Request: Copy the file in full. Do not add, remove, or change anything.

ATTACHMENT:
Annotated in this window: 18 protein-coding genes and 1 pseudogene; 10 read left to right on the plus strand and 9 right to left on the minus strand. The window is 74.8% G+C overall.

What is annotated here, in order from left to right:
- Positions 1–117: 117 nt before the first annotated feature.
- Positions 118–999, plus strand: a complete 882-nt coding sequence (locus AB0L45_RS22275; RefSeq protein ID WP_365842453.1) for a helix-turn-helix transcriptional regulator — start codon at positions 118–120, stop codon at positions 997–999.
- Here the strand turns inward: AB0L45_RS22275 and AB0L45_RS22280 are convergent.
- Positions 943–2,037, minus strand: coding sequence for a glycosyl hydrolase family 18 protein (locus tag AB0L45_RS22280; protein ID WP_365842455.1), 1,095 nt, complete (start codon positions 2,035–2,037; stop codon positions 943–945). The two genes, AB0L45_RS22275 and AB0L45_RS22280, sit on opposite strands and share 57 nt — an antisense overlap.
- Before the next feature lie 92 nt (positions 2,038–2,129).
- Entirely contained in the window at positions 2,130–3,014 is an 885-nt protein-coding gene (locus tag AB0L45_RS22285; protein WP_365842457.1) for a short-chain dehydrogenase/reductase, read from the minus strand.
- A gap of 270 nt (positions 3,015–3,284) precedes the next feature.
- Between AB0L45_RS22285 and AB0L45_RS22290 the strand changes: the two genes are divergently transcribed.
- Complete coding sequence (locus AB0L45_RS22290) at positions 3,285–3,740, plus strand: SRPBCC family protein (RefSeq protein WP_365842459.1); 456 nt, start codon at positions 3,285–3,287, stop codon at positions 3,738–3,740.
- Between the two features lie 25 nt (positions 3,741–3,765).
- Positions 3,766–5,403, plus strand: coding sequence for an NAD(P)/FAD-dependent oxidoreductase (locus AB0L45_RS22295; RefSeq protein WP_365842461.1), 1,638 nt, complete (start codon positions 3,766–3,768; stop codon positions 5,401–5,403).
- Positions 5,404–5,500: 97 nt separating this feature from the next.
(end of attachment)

Annotated in this window: 18 protein-coding genes and 1 pseudogene; 10 read left to right on the plus strand and 9 right to left on the minus strand. The window is 74.8% G+C overall.

What is annotated here, in order from left to right:
- Positions 1–117: 117 nt before the first annotated feature.
- Positions 118–999, plus strand: a complete 882-nt coding sequence (locus AB0L45_RS22275; RefSeq protein ID WP_365842453.1) for a helix-turn-helix transcriptional regulator — start codon at positions 118–120, stop codon at positions 997–999.
- Here the strand turns inward: AB0L45_RS22275 and AB0L45_RS22280 are convergent.
- Positions 943–2,037, minus strand: coding sequence for a glycosyl hydrolase family 18 protein (locus tag AB0L45_RS22280; protein ID WP_365842455.1), 1,095 nt, complete (start codon positions 2,035–2,037; stop codon positions 943–945). The two genes, AB0L45_RS22275 and AB0L45_RS22280, sit on opposite strands and share 57 nt — an antisense overlap.
- Before the next feature lie 92 nt (positions 2,038–2,129).
- Entirely contained in the window at positions 2,130–3,014 is an 885-nt protein-coding gene (locus tag AB0L45_RS22285; protein WP_365842457.1) for a short-chain dehydrogenase/reductase, read from the minus strand.
- A gap of 270 nt (positions 3,015–3,284) precedes the next feature.
- Between AB0L45_RS22285 and AB0L45_RS22290 the strand changes: the two genes are divergently transcribed.
- Complete coding sequence (locus AB0L45_RS22290) at positions 3,285–3,740, plus strand: SRPBCC family protein (RefSeq protein WP_365842459.1); 456 nt, start codon at positions 3,285–3,287, stop codon at positions 3,738–3,740.
- Between the two features lie 25 nt (positions 3,741–3,765).
- Positions 3,766–5,403, plus strand: coding sequence for an NAD(P)/FAD-dependent oxidoreductase (locus AB0L45_RS22295; RefSeq protein WP_365842461.1), 1,638 nt, complete (start codon positions 3,766–3,768; stop codon positions 5,401–5,403).
- Positions 5,404–5,500: 97 nt separating this feature from the next.